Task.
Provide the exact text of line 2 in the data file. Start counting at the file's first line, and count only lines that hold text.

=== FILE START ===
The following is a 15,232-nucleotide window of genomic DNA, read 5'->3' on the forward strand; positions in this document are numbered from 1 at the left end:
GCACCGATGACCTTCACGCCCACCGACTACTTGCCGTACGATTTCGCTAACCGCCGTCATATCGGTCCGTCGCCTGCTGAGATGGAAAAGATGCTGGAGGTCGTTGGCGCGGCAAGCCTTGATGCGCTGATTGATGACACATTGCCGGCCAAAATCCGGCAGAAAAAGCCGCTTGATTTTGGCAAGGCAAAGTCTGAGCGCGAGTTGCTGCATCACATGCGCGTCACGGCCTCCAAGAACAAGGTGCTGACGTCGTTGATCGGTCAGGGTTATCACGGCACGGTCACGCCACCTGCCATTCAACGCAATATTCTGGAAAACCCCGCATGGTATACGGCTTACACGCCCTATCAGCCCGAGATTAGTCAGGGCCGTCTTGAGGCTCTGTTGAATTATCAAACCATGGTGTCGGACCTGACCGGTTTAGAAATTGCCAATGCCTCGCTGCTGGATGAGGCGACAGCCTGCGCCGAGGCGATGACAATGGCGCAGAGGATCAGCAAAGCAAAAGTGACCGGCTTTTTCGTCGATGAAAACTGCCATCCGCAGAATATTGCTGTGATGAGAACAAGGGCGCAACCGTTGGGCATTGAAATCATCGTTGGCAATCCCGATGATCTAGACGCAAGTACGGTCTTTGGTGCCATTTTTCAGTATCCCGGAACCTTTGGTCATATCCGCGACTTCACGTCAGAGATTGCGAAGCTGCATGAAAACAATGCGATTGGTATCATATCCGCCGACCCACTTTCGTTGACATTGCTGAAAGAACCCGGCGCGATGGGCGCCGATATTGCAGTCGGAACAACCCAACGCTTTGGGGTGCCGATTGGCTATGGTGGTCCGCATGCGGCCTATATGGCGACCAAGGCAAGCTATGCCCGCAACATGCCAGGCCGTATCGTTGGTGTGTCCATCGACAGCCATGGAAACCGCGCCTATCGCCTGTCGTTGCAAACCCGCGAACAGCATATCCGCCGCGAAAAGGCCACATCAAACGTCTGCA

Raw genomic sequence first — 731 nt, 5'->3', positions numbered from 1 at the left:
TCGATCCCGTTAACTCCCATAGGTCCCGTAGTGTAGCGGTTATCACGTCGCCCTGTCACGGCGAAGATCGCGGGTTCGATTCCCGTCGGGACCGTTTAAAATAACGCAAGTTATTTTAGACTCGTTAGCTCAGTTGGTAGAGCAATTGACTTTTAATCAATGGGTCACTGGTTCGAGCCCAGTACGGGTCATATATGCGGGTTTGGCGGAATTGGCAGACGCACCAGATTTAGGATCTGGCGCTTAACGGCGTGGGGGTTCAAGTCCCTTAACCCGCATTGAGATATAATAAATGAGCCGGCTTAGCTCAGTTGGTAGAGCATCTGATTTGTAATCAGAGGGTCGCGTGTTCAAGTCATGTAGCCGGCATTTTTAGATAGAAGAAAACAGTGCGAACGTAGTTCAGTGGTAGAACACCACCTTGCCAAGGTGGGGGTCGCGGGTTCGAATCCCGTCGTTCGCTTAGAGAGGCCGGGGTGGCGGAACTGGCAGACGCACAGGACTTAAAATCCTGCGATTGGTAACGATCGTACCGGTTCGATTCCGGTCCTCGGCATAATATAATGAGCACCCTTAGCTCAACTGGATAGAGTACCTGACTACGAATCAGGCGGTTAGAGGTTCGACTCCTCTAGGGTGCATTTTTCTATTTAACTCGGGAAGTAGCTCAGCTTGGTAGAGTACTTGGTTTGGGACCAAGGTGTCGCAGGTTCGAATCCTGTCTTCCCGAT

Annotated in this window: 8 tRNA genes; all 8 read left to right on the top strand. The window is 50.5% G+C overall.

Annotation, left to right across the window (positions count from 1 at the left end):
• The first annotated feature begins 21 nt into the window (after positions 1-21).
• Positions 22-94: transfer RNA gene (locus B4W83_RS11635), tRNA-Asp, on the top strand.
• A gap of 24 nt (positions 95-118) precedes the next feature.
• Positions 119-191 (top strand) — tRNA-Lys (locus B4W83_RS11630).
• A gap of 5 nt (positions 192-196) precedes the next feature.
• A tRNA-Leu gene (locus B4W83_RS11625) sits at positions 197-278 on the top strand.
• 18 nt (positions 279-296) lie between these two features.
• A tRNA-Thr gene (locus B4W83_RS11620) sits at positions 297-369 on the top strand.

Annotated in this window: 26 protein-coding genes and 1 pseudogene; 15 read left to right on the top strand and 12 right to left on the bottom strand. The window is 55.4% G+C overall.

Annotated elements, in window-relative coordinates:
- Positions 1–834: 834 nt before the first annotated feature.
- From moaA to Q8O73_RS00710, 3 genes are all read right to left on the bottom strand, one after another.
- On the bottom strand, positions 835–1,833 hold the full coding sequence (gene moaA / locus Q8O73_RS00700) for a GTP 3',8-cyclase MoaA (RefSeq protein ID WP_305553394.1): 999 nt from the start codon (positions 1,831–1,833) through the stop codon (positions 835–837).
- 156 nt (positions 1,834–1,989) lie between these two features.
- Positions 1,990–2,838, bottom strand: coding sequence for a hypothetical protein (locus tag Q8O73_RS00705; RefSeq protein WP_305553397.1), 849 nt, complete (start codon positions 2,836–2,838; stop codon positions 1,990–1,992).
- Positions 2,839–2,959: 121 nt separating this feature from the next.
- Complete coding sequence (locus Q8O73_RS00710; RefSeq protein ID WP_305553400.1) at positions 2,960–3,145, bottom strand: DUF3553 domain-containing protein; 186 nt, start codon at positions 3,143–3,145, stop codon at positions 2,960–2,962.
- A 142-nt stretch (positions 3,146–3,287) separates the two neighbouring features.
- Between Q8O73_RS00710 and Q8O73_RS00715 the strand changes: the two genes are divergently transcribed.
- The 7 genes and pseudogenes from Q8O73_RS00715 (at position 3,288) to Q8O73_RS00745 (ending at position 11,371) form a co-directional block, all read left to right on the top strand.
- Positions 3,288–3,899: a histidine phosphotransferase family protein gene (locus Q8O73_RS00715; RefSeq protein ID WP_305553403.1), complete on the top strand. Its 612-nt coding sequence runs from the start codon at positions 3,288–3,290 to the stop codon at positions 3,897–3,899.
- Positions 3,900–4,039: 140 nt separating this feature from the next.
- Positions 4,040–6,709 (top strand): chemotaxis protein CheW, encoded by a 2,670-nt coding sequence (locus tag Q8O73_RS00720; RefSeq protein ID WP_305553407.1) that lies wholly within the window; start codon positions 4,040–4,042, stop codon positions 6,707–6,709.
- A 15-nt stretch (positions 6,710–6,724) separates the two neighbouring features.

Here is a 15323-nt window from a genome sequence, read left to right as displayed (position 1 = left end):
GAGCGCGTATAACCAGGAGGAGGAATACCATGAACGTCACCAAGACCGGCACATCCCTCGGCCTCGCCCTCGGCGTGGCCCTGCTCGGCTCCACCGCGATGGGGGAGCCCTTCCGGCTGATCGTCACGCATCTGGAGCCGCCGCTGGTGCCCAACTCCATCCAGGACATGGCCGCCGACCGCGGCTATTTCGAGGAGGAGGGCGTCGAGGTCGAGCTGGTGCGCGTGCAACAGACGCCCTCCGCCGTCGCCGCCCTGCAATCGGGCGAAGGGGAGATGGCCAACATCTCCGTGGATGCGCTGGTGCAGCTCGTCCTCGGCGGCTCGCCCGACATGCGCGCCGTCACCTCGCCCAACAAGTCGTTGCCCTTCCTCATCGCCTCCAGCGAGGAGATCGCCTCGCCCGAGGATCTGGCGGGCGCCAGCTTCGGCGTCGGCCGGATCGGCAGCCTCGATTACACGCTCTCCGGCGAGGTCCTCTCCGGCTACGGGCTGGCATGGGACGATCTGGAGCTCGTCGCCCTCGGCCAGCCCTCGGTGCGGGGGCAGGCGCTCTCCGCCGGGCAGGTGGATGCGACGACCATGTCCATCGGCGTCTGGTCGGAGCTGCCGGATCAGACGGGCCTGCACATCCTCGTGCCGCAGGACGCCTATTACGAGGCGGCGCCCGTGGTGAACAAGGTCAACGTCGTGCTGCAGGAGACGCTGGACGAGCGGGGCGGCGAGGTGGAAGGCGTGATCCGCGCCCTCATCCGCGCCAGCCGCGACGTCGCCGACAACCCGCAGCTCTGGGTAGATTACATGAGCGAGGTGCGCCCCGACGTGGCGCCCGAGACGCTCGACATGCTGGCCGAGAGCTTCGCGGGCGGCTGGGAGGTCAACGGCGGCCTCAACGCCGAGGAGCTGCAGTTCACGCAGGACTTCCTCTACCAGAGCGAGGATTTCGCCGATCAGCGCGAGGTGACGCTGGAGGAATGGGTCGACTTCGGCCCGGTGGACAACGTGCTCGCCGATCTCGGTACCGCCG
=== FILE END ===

GCACCGATGACCTTCACGCCCACCGACTACTTGCCGTACGATTTCGCTAACCGCCGTCATATCGGTCCGTCGCCTGCTGAGATGGAAAAGATGCTGGAGGTCGTTGGCGCGGCAAGCCTTGATGCGCTGATTGATGACACATTGCCGGCCAAAATCCGGCAGAAAAAGCCGCTTGATTTTGGCAAGGCAAAGTCTGAGCGCGAGTTGCTGCATCACATGCGCGTCACGGCCTCCAAGAACAAGGTGCTGACGTCGTTGATCGGTCAGGGTTATCACGGCACGGTCACGCCACCTGCCATTCAACGCAATATTCTGGAAAACCCCGCATGGTATACGGCTTACACGCCCTATCAGCCCGAGATTAGTCAGGGCCGTCTTGAGGCTCTGTTGAATTATCAAACCATGGTGTCGGACCTGACCGGTTTAGAAATTGCCAATGCCTCGCTGCTGGATGAGGCGACAGCCTGCGCCGAGGCGATGACAATGGCGCAGAGGATCAGCAAAGCAAAAGTGACCGGCTTTTTCGTCGATGAAAACTGCCATCCGCAGAATATTGCTGTGATGAGAACAAGGGCGCAACCGTTGGGCATTGAAATCATCGTTGGCAATCCCGATGATCTAGACGCAAGTACGGTCTTTGGTGCCATTTTTCAGTATCCCGGAACCTTTGGTCATATCCGCGACTTCACGTCAGAGATTGCGAAGCTGCATGAAAACAATGCGATTGGTATCATATCCGCCGACCCACTTTCGTTGACATTGCTGAAAGAACCCGGCGCGATGGGCGCCGATATTGCAGTCGGAACAACCCAACGCTTTGGGGTGCCGATTGGCTATGGTGGTCCGCATGCGGCCTATATGGCGACCAAGGCAAGCTATGCCCGCAACATGCCAGGCCGTATCGTTGGTGTGTCCATCGACAGCCATGGAAACCGCGCCTATCGCCTGTCGTTGCAAACCCGCGAACAGCATATCCGCCGCGAAAAGGCCACATCAAACGTCTGCA